In June, hundreds of people packed the Minneapolis City Hall chambers and hallway for the chance to speak at a hearing about raising the city’s minimum wage from the state-mandated $9.50 to $15 an hour.
Mary Turner was one of the people signed up to speak, but with testimony scheduled to stretch from midafternoon late into the evening, she knew she needed to make her two minutes count. So Turner, a registered ICU nurse at North Memorial Medical Center in Robbinsdale, decided to focus her comments on the health-care side of the debate.
“Night after night we see people coming into the emergency room because they have inadequate housing, inadequate food,” she said in her remarks advocating for raising the wage. “This is a public health crisis.”
Turner was at the hearing as more than your average nurse. She came as the president of the Minnesota Nurses Association, the union that represents 22,000 registered nurses across the state.
For decades, the union has weighed in on issues that directly affected those members: staffing, safety, flexibility in the workplace. Until recently, though, it wasn’t necessarily common to see nurses advocating for issues that weren’t directly tied to health care.
That’s changed. Under new leadership, the nurses — often in their signature red T-shirts — have become a highly visible force in the Capitol’s corridors and city halls throughout Minnesota, arguing that good jobs, wages and a quality of life play an important role in public health. They’ve advocated for things like a higher minimum wage in Minneapolis and St. Paul, changes to immigration policy and paid sick leave, and pushed back on efforts to pass legislation to pre-empt local governments from passing their own ordinances.
They are also hoping to play a big role in elections. They’ve endorsed a diverse slate of municipal candidates in Duluth, St. Paul and Minneapolis this fall, and expect to be a player in the wide-open 2018 governor’s race, for which they’ve already stepped in to back their preferred candidate.
“They have continued to expand that part of their work reaching outside of that wall of direct provision of care to things that are the foundation of health, whether it’s access to a good job, tax policy, racial disparities, climate change and how these things impact public health,” said Erin Murphy, who served as executive director of the MNA before becoming a state representative and who’s now running for governor. “And they have moved along significantly in flexing their muscle in elections.”
A tumultuous history
As Turner likes to point out, organizing among Minnesota nurses is nothing new. In the early 1900s, nurses worked under poor and dangerous conditions, and without standardized schooling and a code of ethics, people were practicing nursing who didn’t have proper training to treat patients. So in 1905, more than 100 nurses from Minneapolis and St. Paul met and crafted the first-ever statewide nurses registry, a code of ethics and organized under the banner of the Minnesota State Graduate Nurses’ Association.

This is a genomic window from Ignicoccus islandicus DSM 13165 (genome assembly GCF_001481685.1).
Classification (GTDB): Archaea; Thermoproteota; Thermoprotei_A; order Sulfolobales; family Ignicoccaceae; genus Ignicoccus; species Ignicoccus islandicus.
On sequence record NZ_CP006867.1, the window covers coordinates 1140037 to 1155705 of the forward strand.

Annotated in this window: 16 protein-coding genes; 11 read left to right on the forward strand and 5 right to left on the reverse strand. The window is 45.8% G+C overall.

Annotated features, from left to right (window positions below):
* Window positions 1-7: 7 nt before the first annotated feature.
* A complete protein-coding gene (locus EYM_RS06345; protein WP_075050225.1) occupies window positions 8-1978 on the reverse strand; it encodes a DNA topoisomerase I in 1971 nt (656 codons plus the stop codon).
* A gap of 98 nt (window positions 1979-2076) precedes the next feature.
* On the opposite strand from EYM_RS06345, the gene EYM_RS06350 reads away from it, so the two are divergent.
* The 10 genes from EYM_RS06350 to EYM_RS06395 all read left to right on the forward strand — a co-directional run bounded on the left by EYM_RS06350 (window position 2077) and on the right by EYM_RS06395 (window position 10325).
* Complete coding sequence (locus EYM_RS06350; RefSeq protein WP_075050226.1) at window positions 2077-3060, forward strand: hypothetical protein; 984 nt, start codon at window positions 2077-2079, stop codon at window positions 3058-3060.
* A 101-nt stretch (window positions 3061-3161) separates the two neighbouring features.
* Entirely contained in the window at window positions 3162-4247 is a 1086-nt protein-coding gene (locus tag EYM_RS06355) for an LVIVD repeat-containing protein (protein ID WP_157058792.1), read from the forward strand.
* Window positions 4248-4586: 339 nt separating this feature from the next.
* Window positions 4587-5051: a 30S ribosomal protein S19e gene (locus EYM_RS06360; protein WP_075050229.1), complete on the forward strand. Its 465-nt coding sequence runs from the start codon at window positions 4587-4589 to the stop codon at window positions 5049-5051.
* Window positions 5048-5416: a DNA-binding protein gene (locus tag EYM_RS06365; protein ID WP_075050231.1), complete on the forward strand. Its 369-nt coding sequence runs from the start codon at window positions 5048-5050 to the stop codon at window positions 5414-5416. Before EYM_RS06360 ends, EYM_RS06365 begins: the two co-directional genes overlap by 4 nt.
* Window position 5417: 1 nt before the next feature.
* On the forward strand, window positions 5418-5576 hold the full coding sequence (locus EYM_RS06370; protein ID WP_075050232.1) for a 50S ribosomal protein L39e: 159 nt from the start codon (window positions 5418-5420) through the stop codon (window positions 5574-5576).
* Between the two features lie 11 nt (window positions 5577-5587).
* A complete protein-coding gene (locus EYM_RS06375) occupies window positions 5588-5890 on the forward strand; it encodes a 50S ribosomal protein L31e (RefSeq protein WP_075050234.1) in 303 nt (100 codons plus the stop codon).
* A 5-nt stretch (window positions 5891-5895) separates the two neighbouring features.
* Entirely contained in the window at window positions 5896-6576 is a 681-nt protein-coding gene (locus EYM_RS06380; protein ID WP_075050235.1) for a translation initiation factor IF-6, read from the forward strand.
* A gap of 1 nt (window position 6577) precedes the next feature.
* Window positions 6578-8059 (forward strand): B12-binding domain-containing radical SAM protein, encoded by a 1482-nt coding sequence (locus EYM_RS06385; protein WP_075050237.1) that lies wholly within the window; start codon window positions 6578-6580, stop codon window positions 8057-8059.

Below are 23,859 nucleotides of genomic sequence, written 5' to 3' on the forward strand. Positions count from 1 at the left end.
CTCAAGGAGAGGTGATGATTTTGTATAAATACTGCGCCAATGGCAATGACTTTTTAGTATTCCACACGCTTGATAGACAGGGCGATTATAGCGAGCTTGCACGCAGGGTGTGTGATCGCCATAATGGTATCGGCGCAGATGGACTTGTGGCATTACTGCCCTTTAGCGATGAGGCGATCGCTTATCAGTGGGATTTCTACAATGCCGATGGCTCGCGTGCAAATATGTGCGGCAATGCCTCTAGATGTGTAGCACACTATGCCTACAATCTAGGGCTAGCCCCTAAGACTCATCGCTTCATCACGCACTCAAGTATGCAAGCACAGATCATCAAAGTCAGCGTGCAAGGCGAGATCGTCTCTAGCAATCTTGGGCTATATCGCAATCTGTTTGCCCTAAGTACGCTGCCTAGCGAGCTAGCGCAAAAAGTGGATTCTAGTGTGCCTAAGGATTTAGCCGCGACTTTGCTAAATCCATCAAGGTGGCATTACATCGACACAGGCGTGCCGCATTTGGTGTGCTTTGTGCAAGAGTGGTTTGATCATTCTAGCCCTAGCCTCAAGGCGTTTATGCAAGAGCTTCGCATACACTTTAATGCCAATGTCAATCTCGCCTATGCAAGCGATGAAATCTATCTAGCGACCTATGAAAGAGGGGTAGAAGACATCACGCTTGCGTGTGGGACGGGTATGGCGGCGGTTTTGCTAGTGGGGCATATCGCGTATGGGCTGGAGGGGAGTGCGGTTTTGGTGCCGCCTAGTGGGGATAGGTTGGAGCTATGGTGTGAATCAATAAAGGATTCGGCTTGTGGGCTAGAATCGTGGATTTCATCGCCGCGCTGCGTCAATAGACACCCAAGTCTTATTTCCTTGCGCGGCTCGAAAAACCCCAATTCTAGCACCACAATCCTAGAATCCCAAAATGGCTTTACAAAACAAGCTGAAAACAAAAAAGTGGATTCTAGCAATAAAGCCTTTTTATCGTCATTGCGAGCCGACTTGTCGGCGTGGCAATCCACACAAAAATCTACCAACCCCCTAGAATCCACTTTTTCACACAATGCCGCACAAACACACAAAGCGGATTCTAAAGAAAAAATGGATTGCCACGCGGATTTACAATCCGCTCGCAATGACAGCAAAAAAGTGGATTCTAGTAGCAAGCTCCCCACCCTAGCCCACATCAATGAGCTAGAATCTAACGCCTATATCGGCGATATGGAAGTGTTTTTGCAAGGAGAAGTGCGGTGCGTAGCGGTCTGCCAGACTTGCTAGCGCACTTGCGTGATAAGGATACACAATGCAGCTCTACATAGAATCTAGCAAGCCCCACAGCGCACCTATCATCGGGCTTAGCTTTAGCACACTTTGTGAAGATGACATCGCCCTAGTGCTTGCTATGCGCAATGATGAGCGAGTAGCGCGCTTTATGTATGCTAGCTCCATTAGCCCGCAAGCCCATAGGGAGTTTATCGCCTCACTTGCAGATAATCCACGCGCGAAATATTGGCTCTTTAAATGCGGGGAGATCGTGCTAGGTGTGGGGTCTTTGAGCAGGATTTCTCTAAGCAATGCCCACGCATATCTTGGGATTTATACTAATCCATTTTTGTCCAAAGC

When nursing schools started popping up, the group secured the first law for the registration and licensing of nurses. As the decades went by, the group grew and reorganized as the MNA, which often focused on addressing persistent issues over working conditions and job security.
In the early ’80s, nurses said they were being forced into layoffs and part-time work without adequate protection from hospitals. So at 6:30 a.m. on June 1, 1984, 6,000 nurses at 15 Twin Cities-area hospitals walked off the job. The largest strike of its kind in the nation at the time, the walkout affected about half the hospital beds in the metro, and the dispute stretched on for 38 days. Finally, after an 18-hour negotiating session, an agreement was ratified between the nurses and the hospitals. A new contract would take seniority into account with layoffs and result in higher salaries for the nurses.
The breadth of that strike was surpassed in 2010, when 12,000 Twin Cities nurses walked off the job at Twin Cities hospitals for one day to protest the lack of strict nurse-to-patient ratios, an idea that was rejected by hospitals as inflexible and unnecessary.
‘We can’t sit on the sidelines’
It was around this time — during the 2010 contract negotiations with Twin Cities hospitals — when Turner first got involved in the political side of the union.
Raised in a Republican family in New Hope, Turner hadn’t initially been a particularly active member of the MNA; she felt that her views wouldn’t necessarily be represented in the Democratic-leaning union. (There are about 101,000 people in the state with a nursing license, but not all are practicing or work directly with patients.)
But Turner had been drifting from the GOP for a few years, and she was concerned with what she saw as the widespread “corporatization” of health care across the state. Smaller hospitals were being bought up by big hospital companies, and staffs were being cut back. During the nurses’ 2010 contract negotiations with hospitals, the union managed to fend off cuts to nurse pensions, but hospitals won on salary increases, and the issue of staff-to-patient ratio was left unaddressed.